Tears filled my eyes as I thought about all that Rwanda had lost. David, who dreamed of becoming a doctor. Patrick, who just wanted to make people laugh.
Suddenly, I realized that someone had joined me in the shadowy room. I turned to see the girl from the garden approaching me. I quickly wiped away my tears, embarrassed to be so vulnerable in front of a stranger — a child. Embarrassed to feel so damn uncomfortable as she stared at me. It was as if she’d asked a question and was awaiting my answer. I didn’t know what to say.
The electricity snapped on and I blinked against the harsh light. “Looks like we can go into the rest of the museum now,” I said brightly, hearing the bustle of people pouring into the building. As I turned to leave, she asked her question again: “Madam, will you be my mother?”
“I’m sorry, I can’t give you any money,” I responded, certain that’s what she really wanted.
The sincerity in her eyes was humbling as she shook her head. “I don’t want money. I am an orphan. I have lost my brothers and sisters, and my parents. You are older and wiser than me. I need your guidance.”
She smiled again, so open and warm, touching a piece of my soul so tenderly that it was painful. A part of me desperately wanted to answer, “Yes, of course I will be your mother.” But I didn’t know how to say these words.
“I’m sorry, I have my own children,” I replied, turning quickly to walk away. “I can’t be your mother.”
I sat in the garden overlooking the city, big oval sunglasses hiding my guilt and my relief. Then it struck me: those wide eyes, that small voice, the way she had followed me into the museum. This girl was genuinely asking for my help, and I couldn’t give it to her. Was I any better than the housewives who lived just miles from Auschwitz and smelled the burning flesh?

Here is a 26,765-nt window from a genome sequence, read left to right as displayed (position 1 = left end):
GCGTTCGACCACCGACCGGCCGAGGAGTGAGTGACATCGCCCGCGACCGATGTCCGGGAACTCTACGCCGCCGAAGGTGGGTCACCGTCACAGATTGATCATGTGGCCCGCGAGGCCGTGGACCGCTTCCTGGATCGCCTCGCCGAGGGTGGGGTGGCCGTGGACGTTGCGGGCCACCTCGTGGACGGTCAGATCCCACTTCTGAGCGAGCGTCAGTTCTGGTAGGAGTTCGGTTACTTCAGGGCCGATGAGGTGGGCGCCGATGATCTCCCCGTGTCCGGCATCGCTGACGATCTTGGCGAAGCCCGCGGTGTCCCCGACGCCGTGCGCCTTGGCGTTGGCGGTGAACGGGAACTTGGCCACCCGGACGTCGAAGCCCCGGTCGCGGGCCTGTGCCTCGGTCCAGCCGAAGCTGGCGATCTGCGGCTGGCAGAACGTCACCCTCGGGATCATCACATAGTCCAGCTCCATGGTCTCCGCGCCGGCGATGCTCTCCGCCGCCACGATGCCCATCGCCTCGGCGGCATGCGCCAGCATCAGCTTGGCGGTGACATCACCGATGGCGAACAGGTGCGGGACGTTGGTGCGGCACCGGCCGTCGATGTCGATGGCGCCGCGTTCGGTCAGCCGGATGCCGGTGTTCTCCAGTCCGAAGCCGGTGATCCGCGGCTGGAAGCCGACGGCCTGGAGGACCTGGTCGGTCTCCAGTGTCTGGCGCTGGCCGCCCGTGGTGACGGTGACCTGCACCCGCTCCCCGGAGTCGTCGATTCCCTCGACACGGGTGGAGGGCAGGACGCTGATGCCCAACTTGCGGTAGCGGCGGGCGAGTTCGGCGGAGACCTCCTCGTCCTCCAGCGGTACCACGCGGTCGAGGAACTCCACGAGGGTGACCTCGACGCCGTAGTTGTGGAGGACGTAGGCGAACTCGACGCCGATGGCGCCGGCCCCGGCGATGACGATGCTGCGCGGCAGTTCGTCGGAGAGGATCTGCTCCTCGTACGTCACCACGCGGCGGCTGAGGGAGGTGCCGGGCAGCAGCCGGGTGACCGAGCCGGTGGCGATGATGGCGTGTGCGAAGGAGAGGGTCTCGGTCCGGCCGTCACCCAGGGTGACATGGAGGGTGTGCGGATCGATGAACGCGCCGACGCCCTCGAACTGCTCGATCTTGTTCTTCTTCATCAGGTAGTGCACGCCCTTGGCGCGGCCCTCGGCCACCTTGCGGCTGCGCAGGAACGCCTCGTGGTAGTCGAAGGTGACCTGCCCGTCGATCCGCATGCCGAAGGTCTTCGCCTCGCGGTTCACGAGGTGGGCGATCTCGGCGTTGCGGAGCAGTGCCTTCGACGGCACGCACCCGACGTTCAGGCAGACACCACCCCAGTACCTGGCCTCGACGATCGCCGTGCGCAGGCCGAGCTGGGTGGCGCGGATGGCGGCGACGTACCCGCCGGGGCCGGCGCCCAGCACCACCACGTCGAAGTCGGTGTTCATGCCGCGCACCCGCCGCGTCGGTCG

I stood and walked around the garden, then into the museum again, trying to find the young woman I had turned away. She was gone.
I still mourn for the connection I lost that day. I could have reached out and hugged that young woman looking for guidance. I could have walked with her in the garden and simply listened. I could have told her that I cared she was confused and hurting. I’m also grateful for what I found in myself that day: a sliver of raw compassion. I’ve held onto it, and there have been many times since then that I’ve thought of that young girl and answered others with an emphatic, “Yes.”
Jennifer Haupt is the co-author of I'll Stand by You: One Woman's Mission to Heal the Children of the World. (Dutton, August 2012; paperback, Plume, April 2013.) She is currently working on her debut novel. For more information, visit jenniferhaupt.com and check out Jennifer's Facebook wall.